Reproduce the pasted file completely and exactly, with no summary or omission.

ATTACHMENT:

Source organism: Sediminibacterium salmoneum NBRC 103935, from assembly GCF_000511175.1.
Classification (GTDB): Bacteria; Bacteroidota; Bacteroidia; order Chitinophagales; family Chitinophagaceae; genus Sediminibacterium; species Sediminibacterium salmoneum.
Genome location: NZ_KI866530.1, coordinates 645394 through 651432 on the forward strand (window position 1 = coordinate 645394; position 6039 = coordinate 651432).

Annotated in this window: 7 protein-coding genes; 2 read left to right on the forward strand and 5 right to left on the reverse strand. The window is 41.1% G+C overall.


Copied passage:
Source organism: Sediminibacterium salmoneum NBRC 103935, from assembly GCF_000511175.1.
Classification (GTDB): Bacteria; Bacteroidota; Bacteroidia; order Chitinophagales; family Chitinophagaceae; genus Sediminibacterium; species Sediminibacterium salmoneum.
Genome location: NZ_KI866530.1, coordinates 645394 through 651432 on the forward strand (window position 1 = coordinate 645394; position 6039 = coordinate 651432).

Annotated in this window: 7 protein-coding genes; 2 read left to right on the forward strand and 5 right to left on the reverse strand. The window is 41.1% G+C overall.